Louisville, early 1920's

Health Warning!






The RJO takes no responsibility

for any hospitalisation that may occur.

Jugs became common rhythm instruments in the 19th Century.

They were either stoneware (very heavy), glass demi-johns (show the spit) or paraffin cans (smell awful).

If you can't find any of these why not make your own? 500ml plastic milk containers work, but try anything.

See http://www.jugband.org


To play, put your tongue behind your lips. purse your lips and make raspberry noises into the jug.

Vary the shape of your tongue, mouth and amount of breath for each note and vary the angle of attack

to give different timbre to the sound.

To avoid possible arrest, please practice in the privacy of your own home.

Homemade Instruments

Washboard, cymbals, blocks and cowbells make a

cheap, effective drumkit. Use metal thimbles or snare brushes.

Visit http://www.washboards.com


Listen to Washboard Sam or

the Nashville Washboard Band to get the idea.

Remember skiffle?

A pole and nylon chord fixed in a washtub

or tea-chest makes a good bass.

Change the notes by altering the angle of the pole (remember to wear garden gloves).

Full instructions at http://www.jugstore.com/washtub.html

The RJO wishes to inform players that excessive use of any of these instruments

can be seriously annoying and may

enrage sensitive listeners.

The kazoo was invented by an African American

named Alabama Vest in 1852 in Georgia

(it is the only instrument invented in the U.S.A.).


The kazoo ia a membranophone and is a 'singing drum'. Similar instruments have been in use in Africa for hundreds of years to disguise the voice for ritual purposes.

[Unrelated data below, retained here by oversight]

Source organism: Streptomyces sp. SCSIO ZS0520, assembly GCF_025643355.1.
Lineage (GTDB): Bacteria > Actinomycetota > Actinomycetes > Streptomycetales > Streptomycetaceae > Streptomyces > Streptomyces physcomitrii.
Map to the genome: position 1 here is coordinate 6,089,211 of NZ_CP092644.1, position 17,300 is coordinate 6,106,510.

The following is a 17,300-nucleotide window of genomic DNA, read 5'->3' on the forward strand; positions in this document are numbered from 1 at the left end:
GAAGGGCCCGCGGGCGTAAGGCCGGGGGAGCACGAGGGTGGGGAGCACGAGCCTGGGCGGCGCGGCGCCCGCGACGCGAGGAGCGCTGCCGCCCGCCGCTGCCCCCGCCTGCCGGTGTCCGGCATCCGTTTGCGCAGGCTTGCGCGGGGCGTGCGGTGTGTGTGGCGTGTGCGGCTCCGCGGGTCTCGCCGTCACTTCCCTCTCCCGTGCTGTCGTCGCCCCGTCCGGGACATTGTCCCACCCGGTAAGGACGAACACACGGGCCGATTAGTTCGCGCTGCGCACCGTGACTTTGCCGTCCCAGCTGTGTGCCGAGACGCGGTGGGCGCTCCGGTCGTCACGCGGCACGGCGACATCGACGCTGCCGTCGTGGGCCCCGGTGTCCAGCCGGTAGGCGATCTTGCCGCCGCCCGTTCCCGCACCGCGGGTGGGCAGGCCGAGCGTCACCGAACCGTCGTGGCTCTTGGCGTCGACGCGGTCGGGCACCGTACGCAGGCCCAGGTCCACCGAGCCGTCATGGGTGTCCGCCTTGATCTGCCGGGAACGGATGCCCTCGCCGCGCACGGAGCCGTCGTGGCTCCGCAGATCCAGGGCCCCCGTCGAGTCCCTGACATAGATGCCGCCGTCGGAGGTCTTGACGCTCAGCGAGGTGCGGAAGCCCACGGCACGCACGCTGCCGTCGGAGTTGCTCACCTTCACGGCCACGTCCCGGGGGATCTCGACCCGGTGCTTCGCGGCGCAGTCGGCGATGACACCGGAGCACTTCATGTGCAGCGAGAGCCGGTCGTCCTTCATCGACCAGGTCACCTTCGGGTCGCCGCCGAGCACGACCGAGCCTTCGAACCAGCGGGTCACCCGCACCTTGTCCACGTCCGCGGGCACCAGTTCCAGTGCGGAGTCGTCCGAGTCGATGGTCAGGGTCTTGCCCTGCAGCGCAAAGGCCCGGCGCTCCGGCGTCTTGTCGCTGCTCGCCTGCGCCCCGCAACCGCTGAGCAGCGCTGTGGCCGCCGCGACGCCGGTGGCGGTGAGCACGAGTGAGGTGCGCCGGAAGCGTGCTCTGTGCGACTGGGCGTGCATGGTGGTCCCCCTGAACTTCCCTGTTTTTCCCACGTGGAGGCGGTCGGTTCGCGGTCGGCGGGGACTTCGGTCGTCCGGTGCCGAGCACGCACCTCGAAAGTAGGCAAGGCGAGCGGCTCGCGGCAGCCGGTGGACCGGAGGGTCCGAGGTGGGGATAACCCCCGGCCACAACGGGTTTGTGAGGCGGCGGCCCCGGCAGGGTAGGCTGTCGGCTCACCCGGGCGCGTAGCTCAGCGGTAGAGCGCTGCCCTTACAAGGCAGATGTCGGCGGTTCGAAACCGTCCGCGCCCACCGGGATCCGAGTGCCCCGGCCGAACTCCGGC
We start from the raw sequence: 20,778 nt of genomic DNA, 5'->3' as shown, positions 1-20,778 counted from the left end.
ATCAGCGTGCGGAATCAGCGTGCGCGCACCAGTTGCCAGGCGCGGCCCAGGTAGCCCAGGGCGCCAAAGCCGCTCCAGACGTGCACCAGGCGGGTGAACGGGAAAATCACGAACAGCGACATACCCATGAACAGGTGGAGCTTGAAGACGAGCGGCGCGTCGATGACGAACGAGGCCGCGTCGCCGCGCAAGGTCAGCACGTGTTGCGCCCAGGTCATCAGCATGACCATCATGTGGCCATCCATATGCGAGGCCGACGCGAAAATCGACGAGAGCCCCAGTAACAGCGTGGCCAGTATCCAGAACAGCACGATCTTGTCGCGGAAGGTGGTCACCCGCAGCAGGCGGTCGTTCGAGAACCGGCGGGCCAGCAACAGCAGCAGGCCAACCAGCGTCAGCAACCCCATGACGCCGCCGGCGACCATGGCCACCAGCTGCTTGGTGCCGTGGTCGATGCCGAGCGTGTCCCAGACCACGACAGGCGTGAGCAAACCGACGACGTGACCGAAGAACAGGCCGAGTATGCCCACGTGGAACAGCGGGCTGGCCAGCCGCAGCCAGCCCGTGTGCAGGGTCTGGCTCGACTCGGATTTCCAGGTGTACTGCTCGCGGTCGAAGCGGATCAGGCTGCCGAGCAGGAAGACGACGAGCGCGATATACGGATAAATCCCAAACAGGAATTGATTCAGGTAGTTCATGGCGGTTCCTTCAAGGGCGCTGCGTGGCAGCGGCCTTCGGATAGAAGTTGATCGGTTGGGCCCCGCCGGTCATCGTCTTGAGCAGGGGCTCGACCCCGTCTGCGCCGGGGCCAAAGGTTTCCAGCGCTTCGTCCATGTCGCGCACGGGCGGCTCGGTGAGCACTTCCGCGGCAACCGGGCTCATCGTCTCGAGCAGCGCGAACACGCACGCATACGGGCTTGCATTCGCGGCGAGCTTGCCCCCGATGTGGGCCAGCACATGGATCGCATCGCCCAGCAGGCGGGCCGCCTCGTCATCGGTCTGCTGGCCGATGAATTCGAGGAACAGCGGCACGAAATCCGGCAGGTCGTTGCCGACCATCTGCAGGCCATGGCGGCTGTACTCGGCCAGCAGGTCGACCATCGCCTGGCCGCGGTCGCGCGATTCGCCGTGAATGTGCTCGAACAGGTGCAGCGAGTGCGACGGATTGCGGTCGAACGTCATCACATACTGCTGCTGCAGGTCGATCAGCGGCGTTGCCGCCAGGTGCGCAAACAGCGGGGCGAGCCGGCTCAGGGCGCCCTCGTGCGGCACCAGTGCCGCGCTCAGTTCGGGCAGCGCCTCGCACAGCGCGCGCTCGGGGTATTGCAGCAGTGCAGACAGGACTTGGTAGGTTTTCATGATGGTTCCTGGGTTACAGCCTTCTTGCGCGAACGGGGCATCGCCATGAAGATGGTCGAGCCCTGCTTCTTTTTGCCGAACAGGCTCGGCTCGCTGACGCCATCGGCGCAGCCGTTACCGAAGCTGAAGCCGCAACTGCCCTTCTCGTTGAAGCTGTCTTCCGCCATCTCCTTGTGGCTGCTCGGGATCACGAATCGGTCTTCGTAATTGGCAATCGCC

Some early jazz bands used metal kazoos

to sound like cornets or trombones. (For anorak information, in the Original Dixieland Jass Band 1921 recording of 'Crazy Blues', I think you'll find that what the casual listener might mistake for a trombone solo is actually a kazoo solo).


Don't blow, imagine the tune and make 'do do do' noises into the large end. An old stovepipe really helps.


U.S. National Kazoo Day is 28th January (seriously)

See http://www.howtokazoo.com

RJO kazoos are purchased from Kazoobie Kazoos in Florida

Eight inch metal ones (impress you friends) are obtained from Newcastle Drum Co


Make your own by using a comb and waxed paper.

Bones are a traditional percussion instrument that, with tambourines, found their way into minstrelsy.

Visit http://www.rhythmbones to find out more.


Spoons make a good alternative


Grip the top spoon very firmly between thumb and index, hold the bottom one between middle and ring finger and let that spoon move as you hit your leg, arm or whatever.